Its usually the Americans that go the bigger is better route but it seems as if the Italians were on something of a supersize kick for Spring 2009 with the catwalks showcasing more than a few larger than life options; Frankie Morello had giant dog tags, Fendi showed enormous belts, Moschino did oversized bows and let's not forget the bizarrely outsized necklaces at both Marni and Burberry. But the real winner of the bigger is better prize? Agathe Ruiz De La Prada showed an entire collection that made us feel like we were childrend again, staring up at some bigger, better, and bolder world.
Lorella Signorino must be cursing her "models and bottles" Love Sex Money name right now as the idea of conspicuous consumption and all its attendant sexual aspirations begin to strike the majority of the population as in bad taste. But that didn't stop the collection from being full of peek a boob delights, following in the footsteps of a solid majority of Milan collections for Spring 2009, even as it tempered the sex of a gentile dose of loving femininity. Soothing whites and creams with charming cut outs took care of the love, the sheer delights took care of the sex, but given the tough market now all we can say is show me the money.
Amid all the seriousness of the financial crisis in America and the muted Milan catwalks, Agatha Ruiz De La Prada's good natured loopiness for her Spring 2009 collection left us all smiles. Exagerated bowties, giant hearts, and entire flower beds create a kind of adult candyland in which the proportions are so much bigger for the express purpose of making us feel like kids again.
Not that we can imagine anyone but the most loopy grandmother or the most darling precocious child actually having the guts to put on a dress with the kind of proportions on display but the mere notion that someone is still cheery enough to try cheers us immensely.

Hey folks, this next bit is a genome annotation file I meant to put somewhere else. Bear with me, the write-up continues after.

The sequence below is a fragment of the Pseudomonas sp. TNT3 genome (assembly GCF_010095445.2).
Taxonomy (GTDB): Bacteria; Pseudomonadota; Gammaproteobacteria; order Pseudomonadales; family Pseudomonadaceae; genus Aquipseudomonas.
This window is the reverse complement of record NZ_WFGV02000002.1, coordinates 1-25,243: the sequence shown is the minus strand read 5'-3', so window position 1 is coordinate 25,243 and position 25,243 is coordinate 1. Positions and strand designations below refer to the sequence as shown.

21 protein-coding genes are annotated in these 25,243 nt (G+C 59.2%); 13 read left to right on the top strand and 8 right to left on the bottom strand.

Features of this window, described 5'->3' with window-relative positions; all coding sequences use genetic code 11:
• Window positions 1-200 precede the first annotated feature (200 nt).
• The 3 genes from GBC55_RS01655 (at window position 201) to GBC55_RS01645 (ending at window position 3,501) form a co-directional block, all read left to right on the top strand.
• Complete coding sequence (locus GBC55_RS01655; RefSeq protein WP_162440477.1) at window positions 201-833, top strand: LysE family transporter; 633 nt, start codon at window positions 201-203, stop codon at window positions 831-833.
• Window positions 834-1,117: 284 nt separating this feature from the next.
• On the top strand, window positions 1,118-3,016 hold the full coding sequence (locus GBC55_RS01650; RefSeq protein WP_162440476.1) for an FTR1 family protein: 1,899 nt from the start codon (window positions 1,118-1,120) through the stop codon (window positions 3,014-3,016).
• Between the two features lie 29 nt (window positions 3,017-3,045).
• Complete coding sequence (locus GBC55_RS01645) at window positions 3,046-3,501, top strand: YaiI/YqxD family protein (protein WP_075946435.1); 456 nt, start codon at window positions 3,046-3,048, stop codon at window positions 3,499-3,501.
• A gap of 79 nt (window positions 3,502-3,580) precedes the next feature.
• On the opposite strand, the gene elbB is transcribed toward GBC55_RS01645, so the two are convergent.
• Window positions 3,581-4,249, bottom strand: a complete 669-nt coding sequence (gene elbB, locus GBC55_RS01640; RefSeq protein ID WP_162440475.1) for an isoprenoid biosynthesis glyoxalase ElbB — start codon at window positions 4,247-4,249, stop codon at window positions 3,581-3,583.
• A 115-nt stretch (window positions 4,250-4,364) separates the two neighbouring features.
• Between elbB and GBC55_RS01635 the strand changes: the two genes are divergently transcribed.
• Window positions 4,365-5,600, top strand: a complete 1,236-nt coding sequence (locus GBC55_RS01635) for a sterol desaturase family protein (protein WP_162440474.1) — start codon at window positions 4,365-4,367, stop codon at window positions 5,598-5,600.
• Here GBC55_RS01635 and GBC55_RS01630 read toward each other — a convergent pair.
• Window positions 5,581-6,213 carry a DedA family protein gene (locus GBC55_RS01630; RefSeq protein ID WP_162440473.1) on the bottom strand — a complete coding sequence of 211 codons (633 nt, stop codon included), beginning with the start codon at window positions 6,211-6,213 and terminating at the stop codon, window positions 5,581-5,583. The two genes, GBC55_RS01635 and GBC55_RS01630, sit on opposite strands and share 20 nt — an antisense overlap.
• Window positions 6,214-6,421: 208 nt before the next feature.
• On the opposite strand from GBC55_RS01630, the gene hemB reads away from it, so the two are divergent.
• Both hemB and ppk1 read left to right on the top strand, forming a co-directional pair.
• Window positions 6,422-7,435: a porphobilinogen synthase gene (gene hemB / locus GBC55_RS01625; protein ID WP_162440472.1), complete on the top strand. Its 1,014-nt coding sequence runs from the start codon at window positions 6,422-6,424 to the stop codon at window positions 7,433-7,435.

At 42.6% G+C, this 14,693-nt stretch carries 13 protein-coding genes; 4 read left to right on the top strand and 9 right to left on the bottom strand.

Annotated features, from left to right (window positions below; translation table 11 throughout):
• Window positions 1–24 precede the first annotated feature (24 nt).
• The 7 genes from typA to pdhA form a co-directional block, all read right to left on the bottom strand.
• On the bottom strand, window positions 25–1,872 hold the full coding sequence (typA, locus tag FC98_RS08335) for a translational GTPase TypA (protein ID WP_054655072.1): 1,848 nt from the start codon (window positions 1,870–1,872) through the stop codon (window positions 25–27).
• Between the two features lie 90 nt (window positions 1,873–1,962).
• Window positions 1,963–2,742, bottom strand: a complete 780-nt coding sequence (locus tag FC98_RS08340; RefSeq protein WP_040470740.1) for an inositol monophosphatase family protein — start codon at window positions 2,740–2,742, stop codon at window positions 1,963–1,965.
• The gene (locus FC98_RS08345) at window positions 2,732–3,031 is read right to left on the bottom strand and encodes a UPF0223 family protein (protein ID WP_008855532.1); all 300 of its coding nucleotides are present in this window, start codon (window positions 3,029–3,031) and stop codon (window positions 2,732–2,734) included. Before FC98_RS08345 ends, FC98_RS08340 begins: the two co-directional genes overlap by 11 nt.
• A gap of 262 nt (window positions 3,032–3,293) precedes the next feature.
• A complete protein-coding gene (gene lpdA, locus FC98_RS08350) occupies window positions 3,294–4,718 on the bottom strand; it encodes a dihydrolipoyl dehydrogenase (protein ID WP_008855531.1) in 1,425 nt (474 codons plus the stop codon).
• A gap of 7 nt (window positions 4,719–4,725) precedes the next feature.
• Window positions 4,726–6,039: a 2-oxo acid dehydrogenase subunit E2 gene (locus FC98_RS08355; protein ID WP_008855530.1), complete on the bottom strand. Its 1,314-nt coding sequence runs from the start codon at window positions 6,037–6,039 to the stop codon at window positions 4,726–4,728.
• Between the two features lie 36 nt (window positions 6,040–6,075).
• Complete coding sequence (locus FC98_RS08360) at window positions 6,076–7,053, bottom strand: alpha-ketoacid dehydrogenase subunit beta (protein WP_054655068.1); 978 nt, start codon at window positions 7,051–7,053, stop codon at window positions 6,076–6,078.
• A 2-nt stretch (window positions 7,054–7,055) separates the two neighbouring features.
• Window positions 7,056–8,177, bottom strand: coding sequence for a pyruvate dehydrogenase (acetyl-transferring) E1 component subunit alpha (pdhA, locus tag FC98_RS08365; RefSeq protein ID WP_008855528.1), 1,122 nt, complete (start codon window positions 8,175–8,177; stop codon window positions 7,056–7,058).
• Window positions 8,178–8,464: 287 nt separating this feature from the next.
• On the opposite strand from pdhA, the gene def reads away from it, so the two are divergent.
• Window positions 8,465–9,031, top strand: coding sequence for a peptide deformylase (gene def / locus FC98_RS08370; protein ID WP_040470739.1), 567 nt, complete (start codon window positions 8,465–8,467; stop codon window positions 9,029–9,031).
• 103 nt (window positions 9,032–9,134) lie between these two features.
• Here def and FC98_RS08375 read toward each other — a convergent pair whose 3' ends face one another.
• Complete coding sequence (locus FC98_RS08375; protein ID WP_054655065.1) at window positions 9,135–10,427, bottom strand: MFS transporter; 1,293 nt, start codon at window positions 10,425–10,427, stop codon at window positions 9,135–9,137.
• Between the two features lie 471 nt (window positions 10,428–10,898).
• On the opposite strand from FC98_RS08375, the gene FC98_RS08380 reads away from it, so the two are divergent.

Donatella must really be counting on things getting better in the next decade, or at least by spring, as Versace Spring 2009 had a positively mod futurism to it along with its traditional sleek sexual appeal, but then we must say the two aesthetics dovetail nicely.
Clean, crisp, shiny, even a bit ascetic if we can use that term to describe Versace without a smirk. But then we contend going for flippant frippery in a downturn is something that is psychologically challenging for consumers so perhaps the Versace team is simply merchandising for a recession. We certainly found it appealing even if we are not the target Versace. We could have done without the pastoral floral billowing gowns which did not feel integrated into the over all theme but then since everyone is doing the billowing gown we suppose they did it just for the trend report round ups.
Matthew Williamson has grown in popularity and as a designer steadily over the last few years so its little surprise that his own vision has seen a similar development in clarity, and it is little surprise that this focus is emerging as a point of contention for his soon to be former bosses at Pucci. We personally felt his Isle of Capri vacation as state of being theme for Pucci Spring 2009 was very much in line with the ideals of the house. But the downside of working with a house that is so iconically associated with an aesthetic is that any types of personal reinterpretation are invariably going to be viewed with suspicion.
Unlike brands with specific pieces of iconography like a logo or traditional silhouettes, a print and a defined aesthetic leave little room for the current creative's own artistic vision. This is not necessarily a bad thing as much of fashion is about the marketing of a commercially viable position, something a brand like Pucci is sure to relish in a downturn of conflicted attentions and pocket books. But combine that with a creative director that has his own flare for prints and trouble can occur. Take the brand too far from its roots and you diminish its inherent capital and that of its designers. Its a lose lose situation for both parties. Whether Peter Dundras will have any more like remains to be seen but we wish him the best.